Germany-Based Rapper Fears for Life After Fatwa
Cologne-based rapper Najafi has drawn the wrath of Shiite Muslims after publishing a song that appeared to make fun of the 10th imam. Following a fatwa by an Iranian ayatollah, he has received death threats, and there is a $100,000 bounty on his head. Now he is under police protection but insists he will keep making music. By SPIEGEL Staff
It’s every rapper’s dream: You stick it to the world, not caring what people think or say about you. If they hate you, they should go ahead and diss you, the more the better. No one can tell you what to do. After all, isn’t that what rap is all about?
That dream came true last week for an Iranian rapper living in exile in Cologne. But in the tough reality of life, the dream has turned into a nightmare for Shahin Najafi. Najafi rapped about a man who has been dead 1,143 years: the 10th imam, Ali al-Hadi al-Naqi. He implored the imam to return to modern-day Iran to sort out the regime there. Of course, to a certain extent he also poked fun at the imam — the sort of thing a rapper does in a world that’s becoming more and more difficult to provoke. Najafi also designed an image for YouTube: a dome of a mosque in the shape of a women’s breast, with the nipple at the very top.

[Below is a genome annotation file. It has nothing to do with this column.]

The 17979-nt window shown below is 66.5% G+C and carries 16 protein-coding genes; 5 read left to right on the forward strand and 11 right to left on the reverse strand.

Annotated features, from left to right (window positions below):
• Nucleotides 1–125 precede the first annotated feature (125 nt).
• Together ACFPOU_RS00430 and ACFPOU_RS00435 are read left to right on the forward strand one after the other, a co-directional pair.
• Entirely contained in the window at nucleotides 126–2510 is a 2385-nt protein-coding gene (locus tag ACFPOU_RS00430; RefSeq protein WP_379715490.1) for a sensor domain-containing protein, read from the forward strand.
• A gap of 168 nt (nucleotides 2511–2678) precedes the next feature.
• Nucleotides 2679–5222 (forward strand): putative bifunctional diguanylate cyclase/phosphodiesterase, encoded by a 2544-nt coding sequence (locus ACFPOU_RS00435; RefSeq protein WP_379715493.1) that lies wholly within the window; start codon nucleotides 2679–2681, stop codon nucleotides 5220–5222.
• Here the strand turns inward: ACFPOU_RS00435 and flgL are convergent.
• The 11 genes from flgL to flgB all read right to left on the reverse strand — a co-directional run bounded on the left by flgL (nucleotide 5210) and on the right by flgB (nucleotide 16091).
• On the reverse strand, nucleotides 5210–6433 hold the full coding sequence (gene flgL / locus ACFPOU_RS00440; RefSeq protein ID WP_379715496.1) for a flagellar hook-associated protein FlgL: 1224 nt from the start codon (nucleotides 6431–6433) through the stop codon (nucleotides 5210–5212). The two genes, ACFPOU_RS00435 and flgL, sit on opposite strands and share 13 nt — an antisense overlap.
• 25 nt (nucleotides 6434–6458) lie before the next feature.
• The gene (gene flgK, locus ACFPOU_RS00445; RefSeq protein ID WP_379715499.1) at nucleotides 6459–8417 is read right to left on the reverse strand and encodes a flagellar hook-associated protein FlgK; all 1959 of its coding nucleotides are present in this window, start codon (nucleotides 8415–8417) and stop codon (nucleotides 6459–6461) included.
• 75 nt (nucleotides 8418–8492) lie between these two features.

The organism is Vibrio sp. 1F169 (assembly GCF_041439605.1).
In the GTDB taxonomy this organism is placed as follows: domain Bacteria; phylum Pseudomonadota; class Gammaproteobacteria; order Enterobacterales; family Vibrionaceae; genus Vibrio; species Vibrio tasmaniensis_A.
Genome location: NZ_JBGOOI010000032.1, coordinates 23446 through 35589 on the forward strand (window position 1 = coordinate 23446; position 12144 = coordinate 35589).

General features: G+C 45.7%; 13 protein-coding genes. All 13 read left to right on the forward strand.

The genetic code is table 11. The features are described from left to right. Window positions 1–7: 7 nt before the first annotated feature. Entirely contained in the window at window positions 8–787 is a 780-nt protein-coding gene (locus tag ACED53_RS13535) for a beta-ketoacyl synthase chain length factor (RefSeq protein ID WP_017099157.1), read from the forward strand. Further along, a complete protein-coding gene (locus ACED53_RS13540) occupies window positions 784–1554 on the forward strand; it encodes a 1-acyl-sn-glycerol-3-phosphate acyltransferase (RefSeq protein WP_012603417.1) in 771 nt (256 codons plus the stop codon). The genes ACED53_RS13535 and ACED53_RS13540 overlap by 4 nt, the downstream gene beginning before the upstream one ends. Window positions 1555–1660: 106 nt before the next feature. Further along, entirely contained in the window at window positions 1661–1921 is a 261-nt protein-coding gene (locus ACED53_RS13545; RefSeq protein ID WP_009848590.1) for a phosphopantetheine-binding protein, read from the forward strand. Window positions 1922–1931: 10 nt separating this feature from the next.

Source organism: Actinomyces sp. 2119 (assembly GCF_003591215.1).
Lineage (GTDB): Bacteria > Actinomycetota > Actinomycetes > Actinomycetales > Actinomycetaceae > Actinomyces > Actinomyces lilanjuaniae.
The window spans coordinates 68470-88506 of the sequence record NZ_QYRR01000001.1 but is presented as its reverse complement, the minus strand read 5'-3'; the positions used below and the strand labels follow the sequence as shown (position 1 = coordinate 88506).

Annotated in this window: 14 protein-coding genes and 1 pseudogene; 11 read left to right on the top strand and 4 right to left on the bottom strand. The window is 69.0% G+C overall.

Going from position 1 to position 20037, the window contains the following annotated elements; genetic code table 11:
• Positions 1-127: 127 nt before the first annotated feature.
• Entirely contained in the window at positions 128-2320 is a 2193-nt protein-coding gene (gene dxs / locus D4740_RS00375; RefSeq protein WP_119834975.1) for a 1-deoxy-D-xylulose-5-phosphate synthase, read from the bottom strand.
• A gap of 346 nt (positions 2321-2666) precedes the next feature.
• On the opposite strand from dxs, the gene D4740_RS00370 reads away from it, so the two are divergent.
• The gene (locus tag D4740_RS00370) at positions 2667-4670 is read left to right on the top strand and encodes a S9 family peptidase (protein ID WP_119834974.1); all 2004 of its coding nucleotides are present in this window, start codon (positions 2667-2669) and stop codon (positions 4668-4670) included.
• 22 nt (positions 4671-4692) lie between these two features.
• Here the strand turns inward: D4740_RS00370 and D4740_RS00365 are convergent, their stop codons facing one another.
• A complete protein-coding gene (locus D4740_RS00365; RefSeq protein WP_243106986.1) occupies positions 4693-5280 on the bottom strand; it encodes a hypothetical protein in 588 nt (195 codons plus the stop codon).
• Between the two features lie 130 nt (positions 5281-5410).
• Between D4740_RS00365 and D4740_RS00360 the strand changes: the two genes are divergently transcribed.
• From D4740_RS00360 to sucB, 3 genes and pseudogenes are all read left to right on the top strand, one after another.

He wanted to be provocative. It was rap, after all. The song’s message was hard-hitting and crass.
What he provoked, however, was not the usual outcry on the Internet, but a response from the Grand Ayatollah Lotfollah Safi Golpayegani in the Iranian city of Qom. It was a religious opinion, one that Persian newspapers have turned into headlines, albeit with a few weeks’ delay. The ayatollah expressed himself in broad terms, not even mentioning Najafi by name. But anyone who wants to can easily interpret the ayatollah’s opinion as a call to murder. And that is now Najafi’s problem, because there are many who want to read it that way.